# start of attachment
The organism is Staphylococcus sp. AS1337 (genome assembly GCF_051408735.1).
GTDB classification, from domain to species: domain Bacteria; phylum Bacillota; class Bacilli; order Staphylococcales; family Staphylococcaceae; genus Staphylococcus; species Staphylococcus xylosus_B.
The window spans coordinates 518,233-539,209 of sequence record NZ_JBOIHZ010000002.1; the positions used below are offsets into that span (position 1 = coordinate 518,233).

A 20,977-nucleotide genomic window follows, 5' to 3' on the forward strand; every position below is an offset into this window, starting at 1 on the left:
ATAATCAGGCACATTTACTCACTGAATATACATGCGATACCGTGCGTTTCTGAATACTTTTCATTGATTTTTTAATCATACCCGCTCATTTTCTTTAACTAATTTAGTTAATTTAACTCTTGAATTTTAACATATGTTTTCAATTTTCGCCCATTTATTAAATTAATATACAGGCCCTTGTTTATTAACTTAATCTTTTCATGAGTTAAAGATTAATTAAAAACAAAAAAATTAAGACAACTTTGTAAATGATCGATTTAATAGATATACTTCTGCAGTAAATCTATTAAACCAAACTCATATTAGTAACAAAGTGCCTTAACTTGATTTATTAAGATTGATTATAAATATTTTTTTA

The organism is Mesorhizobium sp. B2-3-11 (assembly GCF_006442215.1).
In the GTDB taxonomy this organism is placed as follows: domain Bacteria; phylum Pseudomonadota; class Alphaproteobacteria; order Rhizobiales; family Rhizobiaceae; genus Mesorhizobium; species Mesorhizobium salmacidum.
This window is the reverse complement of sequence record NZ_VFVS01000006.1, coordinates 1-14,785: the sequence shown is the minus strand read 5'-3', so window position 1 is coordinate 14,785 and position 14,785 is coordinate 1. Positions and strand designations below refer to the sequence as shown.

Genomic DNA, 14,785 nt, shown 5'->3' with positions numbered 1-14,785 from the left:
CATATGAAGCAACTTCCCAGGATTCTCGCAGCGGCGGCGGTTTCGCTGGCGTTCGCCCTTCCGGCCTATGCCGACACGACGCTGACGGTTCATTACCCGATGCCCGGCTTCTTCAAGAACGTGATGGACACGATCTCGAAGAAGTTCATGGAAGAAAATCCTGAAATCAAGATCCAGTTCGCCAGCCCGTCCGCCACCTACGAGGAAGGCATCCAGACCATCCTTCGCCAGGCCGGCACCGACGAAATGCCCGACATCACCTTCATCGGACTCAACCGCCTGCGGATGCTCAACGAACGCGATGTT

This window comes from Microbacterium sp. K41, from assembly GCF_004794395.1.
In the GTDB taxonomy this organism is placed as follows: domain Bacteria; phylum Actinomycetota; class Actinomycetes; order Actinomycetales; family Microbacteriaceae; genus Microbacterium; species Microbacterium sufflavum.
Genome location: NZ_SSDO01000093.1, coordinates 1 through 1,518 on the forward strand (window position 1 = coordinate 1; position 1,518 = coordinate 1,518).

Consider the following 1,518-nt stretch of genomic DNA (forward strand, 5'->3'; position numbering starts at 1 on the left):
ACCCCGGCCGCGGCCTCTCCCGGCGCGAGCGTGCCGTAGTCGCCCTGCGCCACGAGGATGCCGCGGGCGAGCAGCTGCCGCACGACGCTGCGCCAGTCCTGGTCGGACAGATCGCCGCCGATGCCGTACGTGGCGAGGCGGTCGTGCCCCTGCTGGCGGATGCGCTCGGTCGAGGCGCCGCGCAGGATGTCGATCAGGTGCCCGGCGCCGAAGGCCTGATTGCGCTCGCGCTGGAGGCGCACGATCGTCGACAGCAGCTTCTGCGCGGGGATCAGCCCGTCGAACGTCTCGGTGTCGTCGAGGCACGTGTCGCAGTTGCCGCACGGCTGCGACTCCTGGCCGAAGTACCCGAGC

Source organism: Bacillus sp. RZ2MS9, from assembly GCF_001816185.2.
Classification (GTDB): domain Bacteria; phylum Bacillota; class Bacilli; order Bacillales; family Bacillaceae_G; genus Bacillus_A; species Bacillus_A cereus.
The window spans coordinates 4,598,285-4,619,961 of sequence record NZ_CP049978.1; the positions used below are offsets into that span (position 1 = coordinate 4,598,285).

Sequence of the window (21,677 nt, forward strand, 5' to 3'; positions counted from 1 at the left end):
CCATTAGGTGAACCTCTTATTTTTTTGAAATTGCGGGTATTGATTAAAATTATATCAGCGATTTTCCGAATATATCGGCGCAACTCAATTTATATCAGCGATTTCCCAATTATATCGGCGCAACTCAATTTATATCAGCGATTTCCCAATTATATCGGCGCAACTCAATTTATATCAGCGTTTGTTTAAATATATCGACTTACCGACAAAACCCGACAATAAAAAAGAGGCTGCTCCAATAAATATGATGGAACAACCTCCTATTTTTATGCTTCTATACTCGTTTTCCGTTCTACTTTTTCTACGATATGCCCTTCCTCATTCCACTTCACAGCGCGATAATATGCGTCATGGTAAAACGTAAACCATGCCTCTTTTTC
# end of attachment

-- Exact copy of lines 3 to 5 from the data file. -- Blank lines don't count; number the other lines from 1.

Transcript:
The window spans coordinates 518,233-539,209 of sequence record NZ_JBOIHZ010000002.1; the positions used below are offsets into that span (position 1 = coordinate 518,233).

A 20,977-nucleotide genomic window follows, 5' to 3' on the forward strand; every position below is an offset into this window, starting at 1 on the left:
ATAATCAGGCACATTTACTCACTGAATATACATGCGATACCGTGCGTTTCTGAATACTTTTCATTGATTTTTTAATCATACCCGCTCATTTTCTTTAACTAATTTAGTTAATTTAACTCTTGAATTTTAACATATGTTTTCAATTTTCGCCCATTTATTAAATTAATATACAGGCCCTTGTTTATTAACTTAATCTTTTCATGAGTTAAAGATTAATTAAAAACAAAAAAATTAAGACAACTTTGTAAATGATCGATTTAATAGATATACTTCTGCAGTAAATCTATTAAACCAAACTCATATTAGTAACAAAGTGCCTTAACTTGATTTATTAAGATTGATTATAAATATTTTTTTA